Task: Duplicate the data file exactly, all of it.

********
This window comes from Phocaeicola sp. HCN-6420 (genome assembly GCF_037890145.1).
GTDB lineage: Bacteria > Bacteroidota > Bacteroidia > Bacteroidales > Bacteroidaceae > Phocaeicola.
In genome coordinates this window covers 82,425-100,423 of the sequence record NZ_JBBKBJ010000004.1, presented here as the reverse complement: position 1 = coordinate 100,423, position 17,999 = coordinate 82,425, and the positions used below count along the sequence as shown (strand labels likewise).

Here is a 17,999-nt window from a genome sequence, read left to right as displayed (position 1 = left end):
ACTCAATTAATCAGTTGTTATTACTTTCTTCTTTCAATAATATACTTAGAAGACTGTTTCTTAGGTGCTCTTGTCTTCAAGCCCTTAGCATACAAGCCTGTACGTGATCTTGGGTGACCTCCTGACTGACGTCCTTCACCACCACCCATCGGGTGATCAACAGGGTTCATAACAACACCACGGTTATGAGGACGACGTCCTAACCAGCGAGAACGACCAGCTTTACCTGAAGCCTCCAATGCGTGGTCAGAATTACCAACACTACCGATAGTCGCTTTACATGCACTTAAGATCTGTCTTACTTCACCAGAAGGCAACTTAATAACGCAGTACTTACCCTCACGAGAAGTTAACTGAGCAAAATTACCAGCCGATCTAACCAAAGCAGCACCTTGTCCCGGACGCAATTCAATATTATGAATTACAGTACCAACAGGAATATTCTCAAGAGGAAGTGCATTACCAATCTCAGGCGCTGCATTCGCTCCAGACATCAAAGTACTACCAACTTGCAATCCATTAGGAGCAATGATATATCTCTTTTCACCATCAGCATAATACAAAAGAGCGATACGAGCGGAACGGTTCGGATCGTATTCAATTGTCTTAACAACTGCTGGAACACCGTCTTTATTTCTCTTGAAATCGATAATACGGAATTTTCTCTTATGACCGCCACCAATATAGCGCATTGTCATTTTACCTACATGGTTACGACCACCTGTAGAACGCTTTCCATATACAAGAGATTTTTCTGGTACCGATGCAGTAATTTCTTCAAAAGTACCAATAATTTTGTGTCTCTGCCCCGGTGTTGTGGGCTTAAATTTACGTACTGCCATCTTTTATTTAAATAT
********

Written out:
This window comes from Phocaeicola sp. HCN-6420 (genome assembly GCF_037890145.1).
GTDB lineage: Bacteria > Bacteroidota > Bacteroidia > Bacteroidales > Bacteroidaceae > Phocaeicola.
In genome coordinates this window covers 82,425-100,423 of the sequence record NZ_JBBKBJ010000004.1, presented here as the reverse complement: position 1 = coordinate 100,423, position 17,999 = coordinate 82,425, and the positions used below count along the sequence as shown (strand labels likewise).

Here is a 17,999-nt window from a genome sequence, read left to right as displayed (position 1 = left end):
ACTCAATTAATCAGTTGTTATTACTTTCTTCTTTCAATAATATACTTAGAAGACTGTTTCTTAGGTGCTCTTGTCTTCAAGCCCTTAGCATACAAGCCTGTACGTGATCTTGGGTGACCTCCTGACTGACGTCCTTCACCACCACCCATCGGGTGATCAACAGGGTTCATAACAACACCACGGTTATGAGGACGACGTCCTAACCAGCGAGAACGACCAGCTTTACCTGAAGCCTCCAATGCGTGGTCAGAATTACCAACACTACCGATAGTCGCTTTACATGCACTTAAGATCTGTCTTACTTCACCAGAAGGCAACTTAATAACGCAGTACTTACCCTCACGAGAAGTTAACTGAGCAAAATTACCAGCCGATCTAACCAAAGCAGCACCTTGTCCCGGACGCAATTCAATATTATGAATTACAGTACCAACAGGAATATTCTCAAGAGGAAGTGCATTACCAATCTCAGGCGCTGCATTCGCTCCAGACATCAAAGTACTACCAACTTGCAATCCATTAGGAGCAATGATATATCTCTTTTCACCATCAGCATAATACAAAAGAGCGATACGAGCGGAACGGTTCGGATCGTATTCAATTGTCTTAACAACTGCTGGAACACCGTCTTTATTTCTCTTGAAATCGATAATACGGAATTTTCTCTTATGACCGCCACCAATATAGCGCATTGTCATTTTACCTACATGGTTACGACCACCTGTAGAACGCTTTCCATATACAAGAGATTTTTCTGGTACCGATGCAGTAATTTCTTCAAAAGTACCAATAATTTTGTGTCTCTGCCCCGGTGTTGTGGGCTTAAATTTACGTACTGCCATCTTTTATTTAAATAT